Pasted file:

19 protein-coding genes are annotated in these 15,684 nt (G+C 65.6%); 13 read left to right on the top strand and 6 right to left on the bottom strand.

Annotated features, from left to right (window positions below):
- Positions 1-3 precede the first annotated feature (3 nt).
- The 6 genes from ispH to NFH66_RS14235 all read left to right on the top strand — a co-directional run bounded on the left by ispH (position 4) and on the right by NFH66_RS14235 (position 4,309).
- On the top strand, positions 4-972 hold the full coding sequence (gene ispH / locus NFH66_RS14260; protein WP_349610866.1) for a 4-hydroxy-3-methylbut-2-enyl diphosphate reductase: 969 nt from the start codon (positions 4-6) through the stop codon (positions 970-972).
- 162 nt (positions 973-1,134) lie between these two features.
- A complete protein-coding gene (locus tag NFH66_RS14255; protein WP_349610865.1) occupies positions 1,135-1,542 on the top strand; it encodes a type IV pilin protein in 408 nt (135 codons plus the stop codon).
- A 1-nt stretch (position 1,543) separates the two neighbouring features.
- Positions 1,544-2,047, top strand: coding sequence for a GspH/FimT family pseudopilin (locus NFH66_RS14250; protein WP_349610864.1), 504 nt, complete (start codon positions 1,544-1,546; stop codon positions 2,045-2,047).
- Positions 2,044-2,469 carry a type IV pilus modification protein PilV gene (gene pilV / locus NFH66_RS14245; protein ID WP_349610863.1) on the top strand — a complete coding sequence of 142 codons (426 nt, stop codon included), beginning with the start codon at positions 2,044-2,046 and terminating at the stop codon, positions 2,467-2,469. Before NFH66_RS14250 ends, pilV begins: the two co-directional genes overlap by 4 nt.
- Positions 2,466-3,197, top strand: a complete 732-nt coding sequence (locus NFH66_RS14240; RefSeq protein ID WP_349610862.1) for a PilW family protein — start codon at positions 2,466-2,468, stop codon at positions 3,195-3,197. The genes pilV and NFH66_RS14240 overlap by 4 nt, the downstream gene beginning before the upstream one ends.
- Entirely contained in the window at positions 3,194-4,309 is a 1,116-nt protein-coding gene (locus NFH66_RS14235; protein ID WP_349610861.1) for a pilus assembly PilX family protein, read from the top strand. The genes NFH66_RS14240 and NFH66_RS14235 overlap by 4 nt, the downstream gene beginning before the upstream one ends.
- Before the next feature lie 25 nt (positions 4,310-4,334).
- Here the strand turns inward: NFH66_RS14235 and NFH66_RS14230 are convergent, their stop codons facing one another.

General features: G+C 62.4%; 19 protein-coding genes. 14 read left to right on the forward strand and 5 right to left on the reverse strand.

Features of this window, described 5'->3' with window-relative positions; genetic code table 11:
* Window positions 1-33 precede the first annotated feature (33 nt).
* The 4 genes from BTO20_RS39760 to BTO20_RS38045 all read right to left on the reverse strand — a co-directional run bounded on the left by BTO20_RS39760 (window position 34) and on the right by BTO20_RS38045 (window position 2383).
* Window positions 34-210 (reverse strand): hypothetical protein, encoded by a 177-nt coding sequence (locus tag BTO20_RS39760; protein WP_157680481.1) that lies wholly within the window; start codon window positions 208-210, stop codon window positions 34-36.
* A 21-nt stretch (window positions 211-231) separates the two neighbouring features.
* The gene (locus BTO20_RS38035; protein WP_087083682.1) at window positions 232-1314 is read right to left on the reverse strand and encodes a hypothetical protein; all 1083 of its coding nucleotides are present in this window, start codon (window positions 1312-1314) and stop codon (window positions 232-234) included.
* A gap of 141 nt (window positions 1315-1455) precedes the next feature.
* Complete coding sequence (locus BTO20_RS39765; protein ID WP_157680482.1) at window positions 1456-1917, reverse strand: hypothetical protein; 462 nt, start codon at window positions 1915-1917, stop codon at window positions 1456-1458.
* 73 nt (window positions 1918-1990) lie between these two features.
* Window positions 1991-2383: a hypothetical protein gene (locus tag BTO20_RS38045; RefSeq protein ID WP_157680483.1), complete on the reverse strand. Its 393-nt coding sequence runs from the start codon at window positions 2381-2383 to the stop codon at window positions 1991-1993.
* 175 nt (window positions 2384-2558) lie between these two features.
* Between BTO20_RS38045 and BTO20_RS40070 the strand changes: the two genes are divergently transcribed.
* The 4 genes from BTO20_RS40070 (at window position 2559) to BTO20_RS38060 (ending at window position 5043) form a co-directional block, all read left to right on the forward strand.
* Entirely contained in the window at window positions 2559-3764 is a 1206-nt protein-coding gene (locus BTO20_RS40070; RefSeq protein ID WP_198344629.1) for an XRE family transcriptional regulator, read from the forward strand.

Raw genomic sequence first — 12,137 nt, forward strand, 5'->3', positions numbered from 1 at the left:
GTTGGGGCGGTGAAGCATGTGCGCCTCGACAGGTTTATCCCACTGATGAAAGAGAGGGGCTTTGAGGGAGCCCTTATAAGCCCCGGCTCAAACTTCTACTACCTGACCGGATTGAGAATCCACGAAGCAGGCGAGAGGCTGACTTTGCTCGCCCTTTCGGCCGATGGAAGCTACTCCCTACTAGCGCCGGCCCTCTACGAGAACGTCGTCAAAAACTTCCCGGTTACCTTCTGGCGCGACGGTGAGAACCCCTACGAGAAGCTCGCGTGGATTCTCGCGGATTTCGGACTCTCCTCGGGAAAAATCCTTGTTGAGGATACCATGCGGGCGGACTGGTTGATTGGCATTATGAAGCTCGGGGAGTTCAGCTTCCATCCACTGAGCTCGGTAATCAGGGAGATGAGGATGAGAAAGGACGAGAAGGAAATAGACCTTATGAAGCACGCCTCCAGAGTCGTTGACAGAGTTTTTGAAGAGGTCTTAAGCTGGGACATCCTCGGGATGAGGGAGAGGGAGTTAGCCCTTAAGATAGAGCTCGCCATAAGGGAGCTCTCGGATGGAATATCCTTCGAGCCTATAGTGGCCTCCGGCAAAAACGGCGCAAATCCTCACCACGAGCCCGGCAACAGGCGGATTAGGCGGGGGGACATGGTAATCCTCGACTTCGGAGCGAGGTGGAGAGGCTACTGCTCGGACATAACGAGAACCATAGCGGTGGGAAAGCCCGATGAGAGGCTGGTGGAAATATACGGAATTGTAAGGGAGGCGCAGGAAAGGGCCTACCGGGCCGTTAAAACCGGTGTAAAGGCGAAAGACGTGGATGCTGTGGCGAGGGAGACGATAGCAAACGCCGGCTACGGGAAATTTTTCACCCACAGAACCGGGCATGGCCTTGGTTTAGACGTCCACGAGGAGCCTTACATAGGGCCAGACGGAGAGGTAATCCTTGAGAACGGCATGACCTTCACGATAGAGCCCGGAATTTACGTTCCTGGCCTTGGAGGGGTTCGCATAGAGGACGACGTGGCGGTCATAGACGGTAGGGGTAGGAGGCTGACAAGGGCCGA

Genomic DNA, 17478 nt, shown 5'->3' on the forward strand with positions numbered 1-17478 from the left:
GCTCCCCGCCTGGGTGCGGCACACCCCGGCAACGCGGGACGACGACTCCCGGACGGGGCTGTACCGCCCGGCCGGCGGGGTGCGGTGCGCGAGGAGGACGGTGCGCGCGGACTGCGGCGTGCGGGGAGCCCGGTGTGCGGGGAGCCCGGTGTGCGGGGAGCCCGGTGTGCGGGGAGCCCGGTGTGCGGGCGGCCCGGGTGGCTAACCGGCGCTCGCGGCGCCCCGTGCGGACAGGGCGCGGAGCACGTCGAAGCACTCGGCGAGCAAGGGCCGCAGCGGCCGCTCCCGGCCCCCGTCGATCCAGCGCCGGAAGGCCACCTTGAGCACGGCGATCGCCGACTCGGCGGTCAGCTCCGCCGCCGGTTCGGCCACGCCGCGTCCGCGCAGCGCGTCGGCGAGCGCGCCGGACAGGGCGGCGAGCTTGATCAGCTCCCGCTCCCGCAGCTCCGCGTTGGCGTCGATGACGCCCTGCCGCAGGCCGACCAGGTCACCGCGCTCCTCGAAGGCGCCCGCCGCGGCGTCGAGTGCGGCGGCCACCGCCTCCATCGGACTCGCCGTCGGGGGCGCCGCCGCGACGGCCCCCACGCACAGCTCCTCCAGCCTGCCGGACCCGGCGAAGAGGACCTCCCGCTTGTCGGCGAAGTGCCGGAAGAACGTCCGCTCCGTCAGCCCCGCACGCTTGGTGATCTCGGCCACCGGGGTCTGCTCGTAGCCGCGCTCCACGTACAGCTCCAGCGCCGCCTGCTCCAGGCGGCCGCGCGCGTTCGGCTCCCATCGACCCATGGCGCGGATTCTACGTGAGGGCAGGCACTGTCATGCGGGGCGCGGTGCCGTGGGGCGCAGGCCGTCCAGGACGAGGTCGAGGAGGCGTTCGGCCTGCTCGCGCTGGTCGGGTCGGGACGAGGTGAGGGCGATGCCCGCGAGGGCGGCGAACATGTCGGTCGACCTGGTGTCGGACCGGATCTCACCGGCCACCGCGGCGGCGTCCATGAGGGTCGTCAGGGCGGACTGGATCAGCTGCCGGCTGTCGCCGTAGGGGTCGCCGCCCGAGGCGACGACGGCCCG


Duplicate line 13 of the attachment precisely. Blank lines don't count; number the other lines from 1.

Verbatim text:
- Before the next feature lie 25 nt (positions 4,310-4,334).